If you like me, are dumbfounded and feeling a sense of helplessness from viewing the devastating imagery of the earthquake and tsunami in Japan, you’re definitely not alone. At times like these, it reinstates how mankind forms only a small component in the overall biodiversity in this world, and how minute we are in the rampage against the force of mother nature. It is also at times like these, when we learn in reflection, that there’s more to life than just the trivial pursuits of capitalism, and that the real joys and motivations in life can simply be swept away in an instant.
We have contacted our KENREISHI team in Tokyo, Japan and are glad they are safe and well, if only shaken and distraught by the horrific images of destruction and suffering of the people in the aftermath like most of us. So…we’re not alone.
The question on everyones’ minds right now is: ” How can we help?”
In all honesty, relief is going to take some time, with major coordination and planning prior to reach as many people as possible. Furthermore, an impending nuclear meltdown and possible aftershocks predicted does not help matters. However, there’s a dime and dozen channels to send relief set up over these few days, here’s one I have faith and trust in…From the Red Cross:
You can do your part to help.
Japan Disaster 2011
An earthquake with a magnitude of 8.8 had hit Japan at 14:46 on 11March 2011. This was followed by a Tsunami of about 10 meters which entirely wiped out towns off the map. The death toll stands at 413 confirmed dead, 784 missing and 1128 injured. Figures are predicted to increase.
What has been done so far?
Since the disaster, the Japanese Red Cross (JRCS) and the International Federation of Red Cross Red Crescent Societies (IFRC) have been working more than 24 hours to assist in the aftermath of the disaster.
The full picture of the scale of devastation is still emerging and assessment on the situation is still ongoing. At present, the JRCS has 86 medical teams, comprising of 400 doctors, nurses and support staff and have been providing assistance in affected areas through mobile medical clinics, as well as assessing the damage and needs of the communities affected. Over 100 volunteers have also been deployed and helping at various displaced camps and hospitals. 62 national disaster response teams are also on the ground to carry out assessments and provide first aid and healthcare in the affected areas. Emergency relief planning is underway.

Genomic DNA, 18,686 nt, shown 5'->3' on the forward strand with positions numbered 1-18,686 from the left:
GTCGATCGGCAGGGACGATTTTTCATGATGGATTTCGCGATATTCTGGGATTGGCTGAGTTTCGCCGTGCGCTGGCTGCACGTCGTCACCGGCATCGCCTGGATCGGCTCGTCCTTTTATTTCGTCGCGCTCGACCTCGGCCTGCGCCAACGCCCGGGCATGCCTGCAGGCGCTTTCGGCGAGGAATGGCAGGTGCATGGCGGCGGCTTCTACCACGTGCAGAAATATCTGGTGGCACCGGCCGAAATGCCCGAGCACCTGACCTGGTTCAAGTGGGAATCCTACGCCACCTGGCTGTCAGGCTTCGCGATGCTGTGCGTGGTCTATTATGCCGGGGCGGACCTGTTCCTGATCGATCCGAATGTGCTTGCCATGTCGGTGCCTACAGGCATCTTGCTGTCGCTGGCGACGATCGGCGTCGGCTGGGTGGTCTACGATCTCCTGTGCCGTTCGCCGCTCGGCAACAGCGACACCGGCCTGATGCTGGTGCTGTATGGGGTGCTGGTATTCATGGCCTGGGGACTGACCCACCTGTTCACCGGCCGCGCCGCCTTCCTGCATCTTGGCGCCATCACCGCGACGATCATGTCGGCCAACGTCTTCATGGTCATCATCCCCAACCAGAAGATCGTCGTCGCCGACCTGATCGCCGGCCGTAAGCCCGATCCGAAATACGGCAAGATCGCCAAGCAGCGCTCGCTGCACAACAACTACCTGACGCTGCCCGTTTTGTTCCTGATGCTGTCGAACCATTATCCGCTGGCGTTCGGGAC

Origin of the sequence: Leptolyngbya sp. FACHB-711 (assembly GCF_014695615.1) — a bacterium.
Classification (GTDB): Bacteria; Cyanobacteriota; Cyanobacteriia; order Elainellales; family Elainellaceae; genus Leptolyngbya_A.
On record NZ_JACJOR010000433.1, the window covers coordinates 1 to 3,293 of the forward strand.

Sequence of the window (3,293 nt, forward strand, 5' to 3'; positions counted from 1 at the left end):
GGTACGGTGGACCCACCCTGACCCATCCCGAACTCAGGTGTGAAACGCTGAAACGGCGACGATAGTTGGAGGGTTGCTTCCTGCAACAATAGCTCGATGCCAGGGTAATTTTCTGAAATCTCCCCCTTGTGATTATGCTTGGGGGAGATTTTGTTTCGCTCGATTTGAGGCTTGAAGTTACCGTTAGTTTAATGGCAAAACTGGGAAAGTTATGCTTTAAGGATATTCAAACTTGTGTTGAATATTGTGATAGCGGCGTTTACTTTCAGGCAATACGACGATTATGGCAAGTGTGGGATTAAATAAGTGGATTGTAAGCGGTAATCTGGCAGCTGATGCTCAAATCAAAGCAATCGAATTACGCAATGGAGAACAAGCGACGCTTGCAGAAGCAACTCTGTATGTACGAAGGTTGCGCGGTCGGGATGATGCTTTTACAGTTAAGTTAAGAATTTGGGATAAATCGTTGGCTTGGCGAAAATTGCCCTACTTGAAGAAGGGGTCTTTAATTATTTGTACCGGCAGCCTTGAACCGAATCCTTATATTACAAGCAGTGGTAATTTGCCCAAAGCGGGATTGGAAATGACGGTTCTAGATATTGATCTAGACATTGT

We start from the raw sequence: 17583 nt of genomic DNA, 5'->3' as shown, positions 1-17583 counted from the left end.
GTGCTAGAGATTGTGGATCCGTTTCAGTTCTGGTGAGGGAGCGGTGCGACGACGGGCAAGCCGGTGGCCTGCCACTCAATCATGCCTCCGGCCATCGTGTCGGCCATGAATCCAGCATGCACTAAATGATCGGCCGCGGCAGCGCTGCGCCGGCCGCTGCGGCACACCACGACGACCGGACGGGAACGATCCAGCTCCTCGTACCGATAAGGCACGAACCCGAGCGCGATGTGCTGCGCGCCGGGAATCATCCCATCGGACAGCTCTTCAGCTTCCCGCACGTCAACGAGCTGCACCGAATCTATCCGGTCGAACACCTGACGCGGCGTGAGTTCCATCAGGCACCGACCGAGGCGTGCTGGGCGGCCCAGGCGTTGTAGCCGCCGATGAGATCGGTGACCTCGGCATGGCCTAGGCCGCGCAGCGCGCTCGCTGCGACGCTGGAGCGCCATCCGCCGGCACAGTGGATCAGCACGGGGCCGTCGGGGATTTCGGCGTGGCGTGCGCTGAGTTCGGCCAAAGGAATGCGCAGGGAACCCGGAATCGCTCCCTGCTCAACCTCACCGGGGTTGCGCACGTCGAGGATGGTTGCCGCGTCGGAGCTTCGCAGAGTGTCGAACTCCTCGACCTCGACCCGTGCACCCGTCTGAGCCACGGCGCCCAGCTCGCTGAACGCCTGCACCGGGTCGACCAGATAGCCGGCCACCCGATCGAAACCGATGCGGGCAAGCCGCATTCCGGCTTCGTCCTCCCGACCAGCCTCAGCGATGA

The Singapore Red Cross has been in touch with the JRCS and IFRC and is monitoring the situation closely and identifying the assistance required.
The Singapore Red Cross has opened our hotlines to help Singaporeans and Japanese trace immediate family members affected by the disaster. The hotline number is 6334 9152 / 6334 9153 / 6334 9154. The hotline number to call at the SRC is 6334-9152 / 6334-9153 / 6334-9154.
The SRC will take down details of the missing family member and will be forwarded to our sister national society, the Japanese Red Cross Society and the International Committee of Red Cross to assist with the tracing of the member.
How you can help?
The Singapore Red Cross is also accepting monetary donations towards this disaster. Donors may do so with the following:
Cash Donation :
For walk-in donations, the SRC is open during the hours:
Mondays to Fridays 9.30am-9pm,
Saturdays, Sundays and Public Holidays 9.30am – 6pm.
Cheques to be made payable to the “Singapore Red Cross Society” At the back of the cheque, please indicate:
ii) IC/Passport No.
iii) Address and Contact Number
iv) “Japan Disaster 2011”
Donors may donate via their mobile phones to 75772. For every sms, S$50 will be donated to the “Japan Disaster” fund.
*Please take note that all donations to this disaster are non tax-deductable.